Fannie, Freddie Increasing Fee on Second-Home Loans
FHFA is increasing the “G-fee” on most high-balance and second-home mortgages. Translation: After April 1, buyers seeking these loans will pay a bit more.
WASHINGTON – On Wednesday, the Federal Housing Finance Agency (FHFA) announced an increase in Fannie Mae and Freddie Mac’s upfront fees for some high-balance and second-home loans. The increase in the so-called “G-fees” begins on April 1, 2022, according to FHFA’s announcement.
More than half of all mortgages, once originated by a lender, are sold to either Fannie Mae or Freddie Mac. The system provides liquidity to the U.S. mortgage market and allows local lenders to finance even more loans. FHFA uses money generated by the G-fees – essentially a surcharge to loans they purchase – to support affordable housing through programs such as HomeReady, Home Possible, HFA Preferred and HFA Advantage.
FHFA says the increase will help it meet objectives outlined in its 2022 Scorecard for Fannie Mae, Freddie Mac and Common Securitization Solutions to “increase support for core mission borrowers, while fostering capital accumulation, achieving viable returns and ensuring a level playing field for small and large sellers.”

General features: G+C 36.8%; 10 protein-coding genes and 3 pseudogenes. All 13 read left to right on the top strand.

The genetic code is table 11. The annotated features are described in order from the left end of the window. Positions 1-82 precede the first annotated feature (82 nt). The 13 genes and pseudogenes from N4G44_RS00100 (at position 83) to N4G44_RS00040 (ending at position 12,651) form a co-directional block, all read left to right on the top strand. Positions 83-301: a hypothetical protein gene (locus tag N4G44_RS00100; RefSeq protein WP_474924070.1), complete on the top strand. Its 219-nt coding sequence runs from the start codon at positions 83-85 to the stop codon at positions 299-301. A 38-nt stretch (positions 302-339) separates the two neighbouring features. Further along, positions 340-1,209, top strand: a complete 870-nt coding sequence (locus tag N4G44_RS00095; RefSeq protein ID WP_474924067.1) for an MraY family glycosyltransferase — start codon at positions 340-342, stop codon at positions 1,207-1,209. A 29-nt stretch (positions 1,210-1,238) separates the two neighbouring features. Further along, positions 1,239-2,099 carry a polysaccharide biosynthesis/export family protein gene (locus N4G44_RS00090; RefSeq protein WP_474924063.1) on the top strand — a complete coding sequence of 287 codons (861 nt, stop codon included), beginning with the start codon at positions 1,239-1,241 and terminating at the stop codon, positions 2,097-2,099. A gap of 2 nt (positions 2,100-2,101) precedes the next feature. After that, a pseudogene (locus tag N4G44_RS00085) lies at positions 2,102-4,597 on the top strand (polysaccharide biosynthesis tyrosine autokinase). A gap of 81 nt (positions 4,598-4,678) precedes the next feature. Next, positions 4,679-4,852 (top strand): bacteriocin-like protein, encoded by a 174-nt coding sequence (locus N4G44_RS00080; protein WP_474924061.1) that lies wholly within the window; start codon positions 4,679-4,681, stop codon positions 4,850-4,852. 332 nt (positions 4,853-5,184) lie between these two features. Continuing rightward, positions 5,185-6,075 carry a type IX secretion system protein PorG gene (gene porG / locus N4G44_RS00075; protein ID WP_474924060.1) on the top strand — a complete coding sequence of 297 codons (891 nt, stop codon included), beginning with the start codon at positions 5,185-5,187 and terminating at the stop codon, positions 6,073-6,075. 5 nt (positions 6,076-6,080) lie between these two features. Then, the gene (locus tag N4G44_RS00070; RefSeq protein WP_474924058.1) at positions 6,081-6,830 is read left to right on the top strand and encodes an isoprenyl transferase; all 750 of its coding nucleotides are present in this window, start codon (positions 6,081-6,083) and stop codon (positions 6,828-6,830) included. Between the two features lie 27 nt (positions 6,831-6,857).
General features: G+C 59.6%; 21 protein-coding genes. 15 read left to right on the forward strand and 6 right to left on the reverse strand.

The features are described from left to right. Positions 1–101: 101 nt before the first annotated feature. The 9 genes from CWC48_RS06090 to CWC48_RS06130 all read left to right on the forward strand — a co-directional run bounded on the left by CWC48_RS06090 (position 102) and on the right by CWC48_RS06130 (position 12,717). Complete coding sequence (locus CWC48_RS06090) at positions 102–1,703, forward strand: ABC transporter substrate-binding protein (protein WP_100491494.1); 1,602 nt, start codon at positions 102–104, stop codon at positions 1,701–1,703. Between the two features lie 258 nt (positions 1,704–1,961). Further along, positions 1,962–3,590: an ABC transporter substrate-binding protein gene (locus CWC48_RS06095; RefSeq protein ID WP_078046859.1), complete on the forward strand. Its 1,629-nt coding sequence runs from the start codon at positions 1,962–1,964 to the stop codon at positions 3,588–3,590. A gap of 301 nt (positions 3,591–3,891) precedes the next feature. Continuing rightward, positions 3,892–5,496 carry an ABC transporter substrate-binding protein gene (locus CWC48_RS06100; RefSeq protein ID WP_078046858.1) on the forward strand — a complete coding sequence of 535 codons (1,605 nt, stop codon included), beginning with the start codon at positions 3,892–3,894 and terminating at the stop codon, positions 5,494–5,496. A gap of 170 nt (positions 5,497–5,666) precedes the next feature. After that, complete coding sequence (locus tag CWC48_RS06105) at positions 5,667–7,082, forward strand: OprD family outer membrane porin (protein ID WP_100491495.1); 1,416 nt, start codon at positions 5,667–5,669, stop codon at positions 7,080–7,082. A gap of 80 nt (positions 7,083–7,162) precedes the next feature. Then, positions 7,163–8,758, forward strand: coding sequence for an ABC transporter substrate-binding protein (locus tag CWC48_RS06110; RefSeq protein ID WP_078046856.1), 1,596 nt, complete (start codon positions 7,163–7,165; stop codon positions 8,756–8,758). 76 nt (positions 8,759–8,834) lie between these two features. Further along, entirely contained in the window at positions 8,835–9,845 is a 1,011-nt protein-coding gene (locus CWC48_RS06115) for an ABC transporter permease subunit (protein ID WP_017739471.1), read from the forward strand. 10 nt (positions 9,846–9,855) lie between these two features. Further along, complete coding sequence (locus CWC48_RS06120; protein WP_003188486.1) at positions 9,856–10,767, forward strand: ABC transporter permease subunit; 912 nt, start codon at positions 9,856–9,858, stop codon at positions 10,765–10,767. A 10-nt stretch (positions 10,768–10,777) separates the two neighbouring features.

Starting in April, G-fees for the affected high-balance home loans will increase between 0.25% and 0.75%, tiered by loan-to-value ratio. Fannie Mae calls these high-balance loans; Freddie Mac calls them super-conforming loans. However, loans to first-time homebuyers in high cost areas with incomes at or below 100% of area median income won’t have specific high balance upfront fees.
For second-home loans, upfront fees will increase between 1.125% and 3.875%, tiered by loan-to-value ratio.
The National Association of Realtors® (NAR) opposes G-fee increases but says the latest change has a positive side if it helps Fannie and Freddie maintain broad liquidity as the federal government pulls back unprecedented support during the pandemic. Still, it expects an undue impact in higher-cost metro areas and areas with a high level of second-home purchases.
“Fannie Mae and Freddie Mac will face greater risks as the market is weaned off of the extraordinary federal support during the pandemic, and these changes may help them to support the maximum access and affordability possible for the market in a sound manner,” says NAR President Leslie Rouda Smith. “However, we are concerned that any fee increases that exceed necessary levels in the current environment will harm affordability and access for consumers. Realtors® believe any excess revenues gleaned from the fee increases must be used to support homeownership opportunities in underserved communities, expanding affordability and access in a safe manner.”
“Today’s action represents another step FHFA is taking to strengthen (Fannie Mae and Freddie Mac’s) safety and soundness, and to ensure access to credit for first-time homebuyers and low- and moderate-income borrowers,” says FHFA Acting Director Sandra L. Thompson.
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